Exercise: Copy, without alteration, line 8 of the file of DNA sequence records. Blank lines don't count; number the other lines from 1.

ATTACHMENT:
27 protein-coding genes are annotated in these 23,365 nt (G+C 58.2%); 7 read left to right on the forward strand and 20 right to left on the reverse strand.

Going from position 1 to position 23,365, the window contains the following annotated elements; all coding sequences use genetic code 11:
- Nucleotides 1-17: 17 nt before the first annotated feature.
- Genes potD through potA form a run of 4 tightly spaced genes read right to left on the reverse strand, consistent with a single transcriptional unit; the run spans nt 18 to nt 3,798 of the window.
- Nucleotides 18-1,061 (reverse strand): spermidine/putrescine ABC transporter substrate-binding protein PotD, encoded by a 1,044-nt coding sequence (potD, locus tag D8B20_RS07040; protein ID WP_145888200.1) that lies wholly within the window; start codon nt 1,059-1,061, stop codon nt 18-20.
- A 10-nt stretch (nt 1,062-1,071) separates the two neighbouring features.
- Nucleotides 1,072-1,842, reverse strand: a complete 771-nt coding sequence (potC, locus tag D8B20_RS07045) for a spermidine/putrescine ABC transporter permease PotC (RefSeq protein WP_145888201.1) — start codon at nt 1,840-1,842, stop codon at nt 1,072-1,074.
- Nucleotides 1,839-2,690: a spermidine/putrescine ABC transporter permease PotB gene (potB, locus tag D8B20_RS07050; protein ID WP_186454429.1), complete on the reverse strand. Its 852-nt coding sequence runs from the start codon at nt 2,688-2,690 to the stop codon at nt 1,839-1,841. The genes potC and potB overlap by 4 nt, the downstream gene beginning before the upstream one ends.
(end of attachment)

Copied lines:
- Nucleotides 1,839-2,690: a spermidine/putrescine ABC transporter permease PotB gene (potB, locus tag D8B20_RS07050; protein ID WP_186454429.1), complete on the reverse strand. Its 852-nt coding sequence runs from the start codon at nt 2,688-2,690 to the stop codon at nt 1,839-1,841. The genes potC and potB overlap by 4 nt, the downstream gene beginning before the upstream one ends.